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AS the coordinating agency of the Nigeria Field Epidemiology Training Programme, NFETP, the Nigeria Centre for Disease Control, NCDC joins TEPHINET and the rest of the world to celebrate World Field Epidemiology Day on Tuesday, September 7, 2021 through action, communication, and advocacy.
Epidemiology is at the heart of our work at NCDC in leading the prevention, preparedness for, detection and response to public health threats in Nigeria.
In his address to the leadership of Nigeria’s health sector at the 2017 National Council on Health, the NCDC Director-General Dr Chikwe Ihekweazu – a trained field epidemiologist – had the following to say:
“Strengthening your State Epidemiology Team may not be your biggest achievement, but a weak team is your biggest source of risk. At NCDC, our vision is to have field epidemiologists seeded in every part of public health in Nigeria.”
As Nigeria’s national public health institute, NCDC remains strongly committed to strengthening the NFETP, and works closely with the Africa Field Epidemiology Network, AFENET, US Centers for Disease Control, World Bank and other partners.
The NFETP is a competency-based training and service programme in applied epidemiology and public health that builds capacity in strengthening disease surveillance and response systems. In the last five years, NCDC has led the strengthening of NFETP as field epidemiologists from Nigeria contribute to national, regional and global health security.
Residents and graduates of NFETP have played major roles in Nigeria’s outbreak response. Within two days of reporting the Ebola outbreak in Nigeria in 2014, 15 field epidemiologists of the FETP were deployed to the affected areas. At the peak of the Ebola outbreak in West Africa, the highest cohort of field epidemiologists were deployed from Nigeria through AFENET to support affected countries – Liberia, Guinea, and Sierra Leone, in areas of case identification, reporting, analysis and risk communication etc.
The past year has also brought unprecedented visibility to the work of field epidemiologists as the world responds to the COVID-19 pandemic.
“We continue to promote improved understanding of the importance of field epidemiology and advocate for increased support to strengthen public health systems to better detect and respond to outbreaks.
“We have included an excerpt of this Nature article to highlight the importance of this life-saving profession and show – ‘how epidemiology has shaped the COVID-19 pandemic.’ Epidemiology’s early role,” the NCDC said in a statement.
It is now more than a year since reports began to emerge of a previously unknown coronavirus causing pneumonia-like symptoms. By 5 January 2020, the virus was reported to have infected 59 people in the city of Wuhan in China’s Hubei province; 7 were in critical condition.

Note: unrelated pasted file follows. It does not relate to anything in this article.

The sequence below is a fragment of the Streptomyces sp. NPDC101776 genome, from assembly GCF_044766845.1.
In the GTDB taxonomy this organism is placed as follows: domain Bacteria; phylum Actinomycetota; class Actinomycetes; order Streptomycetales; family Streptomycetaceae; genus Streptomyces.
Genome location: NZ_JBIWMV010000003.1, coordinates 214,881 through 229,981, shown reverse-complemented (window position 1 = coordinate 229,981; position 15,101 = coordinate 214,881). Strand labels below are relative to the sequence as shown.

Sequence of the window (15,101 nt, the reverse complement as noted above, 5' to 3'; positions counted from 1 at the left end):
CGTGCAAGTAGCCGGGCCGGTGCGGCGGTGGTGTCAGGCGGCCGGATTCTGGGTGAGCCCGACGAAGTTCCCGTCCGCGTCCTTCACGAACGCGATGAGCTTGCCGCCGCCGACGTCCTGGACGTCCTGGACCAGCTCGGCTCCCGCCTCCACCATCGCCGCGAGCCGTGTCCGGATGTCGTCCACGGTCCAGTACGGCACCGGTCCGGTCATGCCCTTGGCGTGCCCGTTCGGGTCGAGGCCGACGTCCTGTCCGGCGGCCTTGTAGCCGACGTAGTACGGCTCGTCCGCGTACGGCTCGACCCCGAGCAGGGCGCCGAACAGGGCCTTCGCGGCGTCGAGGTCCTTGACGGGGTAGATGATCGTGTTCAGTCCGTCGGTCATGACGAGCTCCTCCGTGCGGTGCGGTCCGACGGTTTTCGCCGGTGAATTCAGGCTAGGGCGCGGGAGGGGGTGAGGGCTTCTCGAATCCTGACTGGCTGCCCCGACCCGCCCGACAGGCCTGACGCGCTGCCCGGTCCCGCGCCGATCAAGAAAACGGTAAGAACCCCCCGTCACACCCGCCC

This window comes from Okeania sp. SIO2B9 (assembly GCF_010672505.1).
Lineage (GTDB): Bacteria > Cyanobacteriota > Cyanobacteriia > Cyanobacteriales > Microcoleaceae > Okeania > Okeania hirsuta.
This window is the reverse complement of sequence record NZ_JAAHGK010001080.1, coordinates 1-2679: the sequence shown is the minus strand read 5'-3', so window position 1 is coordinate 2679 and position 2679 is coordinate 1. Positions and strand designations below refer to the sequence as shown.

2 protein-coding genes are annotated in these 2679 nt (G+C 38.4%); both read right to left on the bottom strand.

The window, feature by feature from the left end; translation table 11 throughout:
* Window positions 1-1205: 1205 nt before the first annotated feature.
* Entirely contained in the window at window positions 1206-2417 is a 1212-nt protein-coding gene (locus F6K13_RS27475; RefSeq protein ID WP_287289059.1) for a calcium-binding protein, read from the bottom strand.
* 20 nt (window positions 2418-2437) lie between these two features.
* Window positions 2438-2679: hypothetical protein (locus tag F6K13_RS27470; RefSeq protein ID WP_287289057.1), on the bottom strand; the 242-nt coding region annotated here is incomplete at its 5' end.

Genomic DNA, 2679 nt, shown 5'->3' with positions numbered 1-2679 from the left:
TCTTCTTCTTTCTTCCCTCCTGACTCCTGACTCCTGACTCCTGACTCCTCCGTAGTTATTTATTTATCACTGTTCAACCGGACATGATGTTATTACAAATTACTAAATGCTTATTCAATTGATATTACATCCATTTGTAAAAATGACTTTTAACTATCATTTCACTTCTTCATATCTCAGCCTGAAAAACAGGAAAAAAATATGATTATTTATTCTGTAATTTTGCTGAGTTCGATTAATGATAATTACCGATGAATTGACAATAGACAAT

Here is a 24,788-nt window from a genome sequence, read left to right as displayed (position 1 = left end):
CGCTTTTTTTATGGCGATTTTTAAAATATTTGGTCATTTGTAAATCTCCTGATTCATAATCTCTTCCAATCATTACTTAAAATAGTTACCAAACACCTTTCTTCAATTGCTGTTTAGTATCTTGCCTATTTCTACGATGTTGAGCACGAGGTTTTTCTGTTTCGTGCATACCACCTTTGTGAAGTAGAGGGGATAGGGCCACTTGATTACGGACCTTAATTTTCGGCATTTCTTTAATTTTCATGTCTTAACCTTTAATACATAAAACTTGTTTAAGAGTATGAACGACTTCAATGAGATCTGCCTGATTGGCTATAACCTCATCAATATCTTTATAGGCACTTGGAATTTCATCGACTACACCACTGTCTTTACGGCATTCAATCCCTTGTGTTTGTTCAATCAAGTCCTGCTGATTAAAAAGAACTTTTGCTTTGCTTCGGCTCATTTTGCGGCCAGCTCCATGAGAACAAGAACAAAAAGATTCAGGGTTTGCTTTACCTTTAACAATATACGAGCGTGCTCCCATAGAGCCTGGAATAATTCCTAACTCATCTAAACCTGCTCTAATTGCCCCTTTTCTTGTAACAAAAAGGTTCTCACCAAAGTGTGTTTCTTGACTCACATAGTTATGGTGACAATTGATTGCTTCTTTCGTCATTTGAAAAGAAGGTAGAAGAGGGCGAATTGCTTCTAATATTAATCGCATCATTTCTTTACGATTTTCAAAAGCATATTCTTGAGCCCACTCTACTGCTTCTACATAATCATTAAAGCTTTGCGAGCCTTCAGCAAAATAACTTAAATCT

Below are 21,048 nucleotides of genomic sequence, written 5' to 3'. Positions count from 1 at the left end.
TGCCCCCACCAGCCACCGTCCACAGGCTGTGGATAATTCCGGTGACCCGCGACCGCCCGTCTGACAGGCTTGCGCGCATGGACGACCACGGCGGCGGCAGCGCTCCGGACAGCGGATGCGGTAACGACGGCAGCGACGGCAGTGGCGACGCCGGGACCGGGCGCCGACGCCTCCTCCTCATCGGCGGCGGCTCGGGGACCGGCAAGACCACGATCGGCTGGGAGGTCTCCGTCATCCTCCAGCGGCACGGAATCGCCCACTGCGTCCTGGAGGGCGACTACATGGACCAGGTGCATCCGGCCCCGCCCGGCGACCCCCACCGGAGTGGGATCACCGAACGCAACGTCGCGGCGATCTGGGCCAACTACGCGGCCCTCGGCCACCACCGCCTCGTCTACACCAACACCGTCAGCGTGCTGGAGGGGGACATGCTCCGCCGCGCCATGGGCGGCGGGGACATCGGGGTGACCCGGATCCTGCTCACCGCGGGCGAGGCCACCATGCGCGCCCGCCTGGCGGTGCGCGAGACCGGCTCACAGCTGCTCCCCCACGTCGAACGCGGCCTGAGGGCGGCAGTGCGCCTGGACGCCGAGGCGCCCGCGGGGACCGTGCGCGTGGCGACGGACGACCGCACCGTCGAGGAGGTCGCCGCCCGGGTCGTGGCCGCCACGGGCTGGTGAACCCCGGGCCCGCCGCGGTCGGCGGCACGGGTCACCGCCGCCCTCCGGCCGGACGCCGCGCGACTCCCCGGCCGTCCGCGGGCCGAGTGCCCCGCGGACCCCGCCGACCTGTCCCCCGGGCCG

By 20 January, the Chinese authorities had reported more than 200 infections and 3 deaths.
Initially, little was known about the virus’s transmissibility, but that quickly changed. By about the middle of January, epidemiologists began reporting the results of modelling studies, which indicated that case numbers were likely to be much higher than had initially been documented. In these first weeks, researchers were working with limited patient data.
However, as more data became available, epidemiologists were able to confirm that the virus could be transmitted by people showing no symptoms and that it had high pandemic potential. Taken together, these studies helped to alert many governments to the fact that the situation might be much more severe than they had anticipated. The findings suggested that hospitals worldwide needed to prepare for a high number of admissions to intensive care.
At the end of January, the World Health Organization declared a Public Health Emergency of International Concern, which included advice for countries on implementing public-health measures, including testing and isolating infected people, and tracing and quarantining their contacts.
These moves were based, in part, on research done by epidemiologists after previous infectious disease outbreaks.
“If the past year has taught us anything, it is that knowledge of public-health tools and access to data is not enough to control a pandemic. People have a natural desire for certainty in the face of something as alarming as a pandemic, yet the science informing the pandemic response, by its nature, operates through probabilities. This does not diminish the impact of epidemiology, but, rather, highlights the importance of maintaining a continuous and transparent conversation between researchers, policymakers and the public” – Nature.
- Sept. 08, 2021 @ 09:47 GMT |
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